In La Paz, interns will attend language classes and take part in clinical rotations primarily focused on serving children and families. Interns on this internship program will observe healthcare in a variety of settings and see or participate in public health work addressing other aspects of poverty as well. Examples of possible rotation settings include hospitals (public and private), primary healthcare centers and clinics, centers for children with disabilities, public health organizations.
In remote town of Tarija in southern Bolivia, interns on this program will witness firsthand the cultural and socioeconomic barriers patients face in accessing healthcare services in this region. The state of Tarija is unique in that it offers universal health insurance for all its inhabitants. This has created an enormous demand which at times cannot be met because of the lack of healthcare personnel and equipment. Interns will also have the opportunity to learn about the pathologies that are prevalent in Southern Bolivia but not commonly seen in North America, including parasitosis, tuberculosis, and chagas. Interns may also gain exposure to specialties such as pediatrics, obstetrics and gynecology, internal medicine, surgery, anesthesiology, oncology, epidemiology and entomology. Examples of possible rotation settings include clinics, hospitals (may include an intensive neonatal care unit), chagas clinic, and NGOs.
Activities and Tasks: This is an observation-based experience (see “About the Organization”). Much of interns’ time will be spent shadowing physicians and healthcare providers as they work with patients during routine exams, taking medical histories, and performing procedures and surgeries. Interns will observe patient-physician interactions, and may assist with note-taking as their language skills allow. They may also be asked to assist with fetching and preparing supplies, and may participate in community outreach initiatives. As time and circumstances permit, interns may have the opportunity to ask questions of medical providers and patients.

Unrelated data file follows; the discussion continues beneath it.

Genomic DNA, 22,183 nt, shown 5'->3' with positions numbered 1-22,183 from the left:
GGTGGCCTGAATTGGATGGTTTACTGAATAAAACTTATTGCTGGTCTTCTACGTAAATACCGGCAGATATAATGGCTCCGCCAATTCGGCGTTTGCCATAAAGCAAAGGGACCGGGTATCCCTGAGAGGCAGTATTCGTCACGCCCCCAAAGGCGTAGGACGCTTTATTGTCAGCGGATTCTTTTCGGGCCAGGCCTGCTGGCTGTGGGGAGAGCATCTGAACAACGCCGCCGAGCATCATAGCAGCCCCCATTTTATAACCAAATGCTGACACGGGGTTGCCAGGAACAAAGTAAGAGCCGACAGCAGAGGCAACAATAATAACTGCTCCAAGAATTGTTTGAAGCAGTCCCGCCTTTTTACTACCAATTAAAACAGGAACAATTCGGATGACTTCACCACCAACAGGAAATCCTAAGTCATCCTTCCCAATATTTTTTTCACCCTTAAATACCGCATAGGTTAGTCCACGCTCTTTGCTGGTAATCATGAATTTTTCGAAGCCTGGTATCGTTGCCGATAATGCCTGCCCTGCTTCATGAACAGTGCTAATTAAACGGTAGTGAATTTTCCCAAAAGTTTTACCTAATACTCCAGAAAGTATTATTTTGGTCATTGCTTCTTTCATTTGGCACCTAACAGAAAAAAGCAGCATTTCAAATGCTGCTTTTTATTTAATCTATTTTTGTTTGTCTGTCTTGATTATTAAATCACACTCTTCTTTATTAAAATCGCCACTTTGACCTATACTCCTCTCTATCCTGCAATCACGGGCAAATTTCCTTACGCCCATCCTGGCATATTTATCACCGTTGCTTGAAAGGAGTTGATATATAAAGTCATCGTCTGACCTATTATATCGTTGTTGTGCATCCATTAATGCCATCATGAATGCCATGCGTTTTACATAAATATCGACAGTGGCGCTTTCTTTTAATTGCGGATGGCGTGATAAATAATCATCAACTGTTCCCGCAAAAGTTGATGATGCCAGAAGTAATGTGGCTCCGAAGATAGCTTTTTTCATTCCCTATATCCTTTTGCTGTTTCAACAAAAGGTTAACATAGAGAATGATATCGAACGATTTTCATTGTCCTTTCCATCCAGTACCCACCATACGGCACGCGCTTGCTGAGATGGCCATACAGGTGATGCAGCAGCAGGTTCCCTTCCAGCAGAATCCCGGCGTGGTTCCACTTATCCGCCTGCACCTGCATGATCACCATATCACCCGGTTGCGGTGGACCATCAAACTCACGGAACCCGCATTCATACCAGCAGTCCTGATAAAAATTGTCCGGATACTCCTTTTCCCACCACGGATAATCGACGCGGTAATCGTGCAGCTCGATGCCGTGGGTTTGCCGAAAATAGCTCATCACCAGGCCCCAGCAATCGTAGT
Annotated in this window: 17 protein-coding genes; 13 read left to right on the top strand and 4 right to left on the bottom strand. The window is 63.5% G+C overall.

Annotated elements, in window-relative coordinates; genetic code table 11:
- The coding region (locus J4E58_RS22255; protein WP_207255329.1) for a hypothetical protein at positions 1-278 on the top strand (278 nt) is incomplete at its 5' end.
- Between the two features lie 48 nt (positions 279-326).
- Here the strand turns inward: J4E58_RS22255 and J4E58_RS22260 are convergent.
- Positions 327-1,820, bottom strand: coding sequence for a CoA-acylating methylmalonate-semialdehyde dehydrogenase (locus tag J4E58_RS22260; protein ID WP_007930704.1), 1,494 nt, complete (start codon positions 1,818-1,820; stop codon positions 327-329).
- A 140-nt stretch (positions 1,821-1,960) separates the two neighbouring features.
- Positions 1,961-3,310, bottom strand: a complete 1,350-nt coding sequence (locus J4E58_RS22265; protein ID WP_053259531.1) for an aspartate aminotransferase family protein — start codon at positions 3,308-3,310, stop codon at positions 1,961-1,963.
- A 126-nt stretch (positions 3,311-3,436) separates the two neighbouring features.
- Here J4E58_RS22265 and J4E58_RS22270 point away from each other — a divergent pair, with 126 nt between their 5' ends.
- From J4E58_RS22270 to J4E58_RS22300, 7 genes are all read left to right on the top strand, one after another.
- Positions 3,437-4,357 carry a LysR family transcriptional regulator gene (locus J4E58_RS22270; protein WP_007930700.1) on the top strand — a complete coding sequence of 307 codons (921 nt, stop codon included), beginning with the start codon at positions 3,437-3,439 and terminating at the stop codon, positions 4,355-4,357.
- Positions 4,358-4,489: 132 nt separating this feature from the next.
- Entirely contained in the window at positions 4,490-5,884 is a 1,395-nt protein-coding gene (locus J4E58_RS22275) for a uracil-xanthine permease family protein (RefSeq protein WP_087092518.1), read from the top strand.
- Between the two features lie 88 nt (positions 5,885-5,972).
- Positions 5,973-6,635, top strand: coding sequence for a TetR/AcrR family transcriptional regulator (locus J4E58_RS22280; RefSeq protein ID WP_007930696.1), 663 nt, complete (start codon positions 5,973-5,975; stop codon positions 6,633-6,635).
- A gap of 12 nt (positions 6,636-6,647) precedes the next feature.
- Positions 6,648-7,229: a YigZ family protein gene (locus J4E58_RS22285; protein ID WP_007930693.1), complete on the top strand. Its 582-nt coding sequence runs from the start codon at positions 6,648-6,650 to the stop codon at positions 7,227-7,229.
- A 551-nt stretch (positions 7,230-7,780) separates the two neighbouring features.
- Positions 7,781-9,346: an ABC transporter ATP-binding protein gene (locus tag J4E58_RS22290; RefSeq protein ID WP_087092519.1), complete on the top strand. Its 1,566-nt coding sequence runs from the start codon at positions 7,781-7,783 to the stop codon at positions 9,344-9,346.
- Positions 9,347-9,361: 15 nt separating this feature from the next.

NOTE: All rotations are subject to change depending on availability and local conditions.
Spanish classes: 75 hours of Spanish language classes are built into this program, and are provided by a local language school in La Paz. Depending on the number of participants and their language proficiency levels, students may be placed into small groups or one-on-one with a language instructor.
Budgeting Note: Estimated costs are based on typical internship-related costs and a modest standard of living. Each intern’s costs will vary based on lifestyle choices (eating out vs. cooking or eating provided meals, taking taxis vs. walking or taking the bus) and recreational spending (travelling on days off, expensive hobbies, etc.).
The Host Site Fees include:
* No visa required for U.S. citizens
** Fees vary based on medical history and insurance coverage
In both La Paz and Tarija, interns stay with homestay families. Homestays are generally middle class and live in downtown areas. Homestay families are located near one another, allowing participants to walk to language classes. There are many shops, restaurants, and cafes in the area. Interns may be placed in a homestay with other participants and may share a room. Accommodation includes two meals a day.
Interns are responsible for their own transportation in the city. Advice and tips on travelling locally will be provided at the welcome orientation.
Summer: January 25
Winter: September 1
Spring: November 15
-See Qualifications and Requirements section